Ok, I lied. There is no Windows Phone, this is about the Apple iPhone X. It isn’t even about the iPhone X, it is about clairvoyance. One of the signature features of the iPhone X is Windows Hello. Oh, sorry, I mean “Face ID”. And Qi-based wireless charging. I think I still have some Qi wireless charging plates lying around from a 4 year old Lumia 1020 Windows Phone. Ok, so the iPhone X is full of technology pioneered by Microsoft and its ecosystem years earlier. The only reason to be snarky is because of a long tradition of Apple and its fanboys claiming Apple is innovative and Microsoft is not. I should be excited that these technologies are now available in the phone ecosystem I use. Very excited. So why do I feel let down?
I think about the iPhone X and picture how it will change my life 6, 12, or 24 months from now and draw a blank. The first 10 years of iPhone marked a profound change in how I live my life. In how nearly all of us live our lives. Even those without smartphones have experienced the change. My mother experienced her first Uber ride a few months ago. She didn’t have a smartphone, but my cousin did. And she is only marginally aware of how it contributed to the restaurants we’ve chosen, her healthcare, her travel, or dozens of other things we’ve done on her behalf using a smartphone.
The technological advancements in smartphones the last decade are breathtaking, even when we take them completely for granted. Take a current dilemma for the military, the potential that they will be denied access to GPS signals during a conflict. For 30+ years militaries, particularly those of the U.S.A., have used GPS at the core of navigation. It allows them to feed an accurate current position into Inertial Navigation Systems. But GPS signal access can be denied, or potentially spoofed, and DARPA (the guys who brought you everything from the Internet to Stealth) have a project to provide accurate positioning information in GPS-denied environments. One element of that program is to triangulate on existing radio signals. Well, how does “GPS” work in today’s smartphones?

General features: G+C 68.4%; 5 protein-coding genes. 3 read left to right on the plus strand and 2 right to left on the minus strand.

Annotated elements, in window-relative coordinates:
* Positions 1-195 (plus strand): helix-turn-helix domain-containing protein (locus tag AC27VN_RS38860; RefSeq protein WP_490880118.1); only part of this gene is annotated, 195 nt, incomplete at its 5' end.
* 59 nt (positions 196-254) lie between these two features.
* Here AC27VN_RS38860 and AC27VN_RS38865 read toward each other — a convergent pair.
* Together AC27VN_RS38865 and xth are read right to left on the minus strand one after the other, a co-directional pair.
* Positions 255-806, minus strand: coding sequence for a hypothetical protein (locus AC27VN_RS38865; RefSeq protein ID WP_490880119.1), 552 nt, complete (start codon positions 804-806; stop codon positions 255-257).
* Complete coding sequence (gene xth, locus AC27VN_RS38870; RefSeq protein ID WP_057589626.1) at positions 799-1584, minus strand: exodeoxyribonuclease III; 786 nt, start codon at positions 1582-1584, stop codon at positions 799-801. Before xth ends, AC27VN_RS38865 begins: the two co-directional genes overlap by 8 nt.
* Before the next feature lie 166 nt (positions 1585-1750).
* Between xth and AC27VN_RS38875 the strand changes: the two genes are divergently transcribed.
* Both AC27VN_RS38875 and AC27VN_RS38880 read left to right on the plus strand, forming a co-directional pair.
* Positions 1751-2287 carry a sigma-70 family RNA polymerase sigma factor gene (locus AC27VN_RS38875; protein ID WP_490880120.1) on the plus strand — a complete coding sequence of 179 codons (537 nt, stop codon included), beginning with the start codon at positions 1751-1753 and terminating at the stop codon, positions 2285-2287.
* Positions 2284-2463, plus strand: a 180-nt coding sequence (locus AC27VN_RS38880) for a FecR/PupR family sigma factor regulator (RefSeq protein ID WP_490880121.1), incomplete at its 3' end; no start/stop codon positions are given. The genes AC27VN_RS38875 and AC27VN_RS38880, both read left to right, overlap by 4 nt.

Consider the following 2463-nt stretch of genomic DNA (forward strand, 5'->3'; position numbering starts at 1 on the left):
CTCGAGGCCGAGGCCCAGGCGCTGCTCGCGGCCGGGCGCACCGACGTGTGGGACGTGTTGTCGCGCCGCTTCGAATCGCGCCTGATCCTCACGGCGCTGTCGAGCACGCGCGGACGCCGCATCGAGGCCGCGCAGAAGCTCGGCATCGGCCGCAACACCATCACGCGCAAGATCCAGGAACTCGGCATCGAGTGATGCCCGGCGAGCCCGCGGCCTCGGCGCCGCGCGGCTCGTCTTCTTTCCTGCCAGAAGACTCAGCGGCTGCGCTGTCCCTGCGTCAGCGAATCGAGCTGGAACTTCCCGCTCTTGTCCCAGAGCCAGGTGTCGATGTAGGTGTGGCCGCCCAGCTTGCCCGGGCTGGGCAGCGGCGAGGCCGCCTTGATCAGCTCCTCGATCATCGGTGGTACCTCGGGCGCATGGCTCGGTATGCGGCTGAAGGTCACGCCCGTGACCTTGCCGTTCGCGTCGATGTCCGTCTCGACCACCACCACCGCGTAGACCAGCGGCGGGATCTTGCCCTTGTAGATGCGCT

To reduce battery drain smartphones run with their satellite GPS receivers turned off. However they are always looking for, and connected to, a nearby cell tower with the strongest signal. So they can see one or more cell towers and they know where they are located. When an application asks for location, the smartphone very quickly gives it a location that is triangulated from the cell towers it already looking at. That isn’t as accurate as GPS, but it is good enough for many uses. Then it looks at all the available WiFi signals. It can access a database of known WiFi hotspot locations and triangulate on those. Finally, if the app has asked for maximum location accuracy, the phone fires up its GPS receiver and tries (since GPS signals don’t penetrate buildings, or the “canyons” created by skyscrapers, well) a satellite-based location. It fuses all this information to determine a very accurate location for your phone. You can actually see this in action in many location-based applications. You fire up Uber and watch as the pin moves from a location tens or hundreds of feet from where you are standing to almost exactly where you are. Map apps may also show a blue circle around the location, indicating accuracy. The circle shrinks as a more accurate location is determined. Many applications go one step further by having a database of known points of interest, such as hotels, restaurants, popular office buildings, etc. So when you ask for an Uber and the cell tower triangulation says you are 50 feet from an Italian Restaurant it assumes you are at the Italian Restaurant. I can request an Uber from inside my condo. Location services always starts with a location around the corner from my building entrance, but the Uber app is smart enough to know I’m likely requesting a car from the Home address I’ve saved. As a result, if GPS satellites were to suddenly all stop working, most location-based apps would continue to work much as they do today.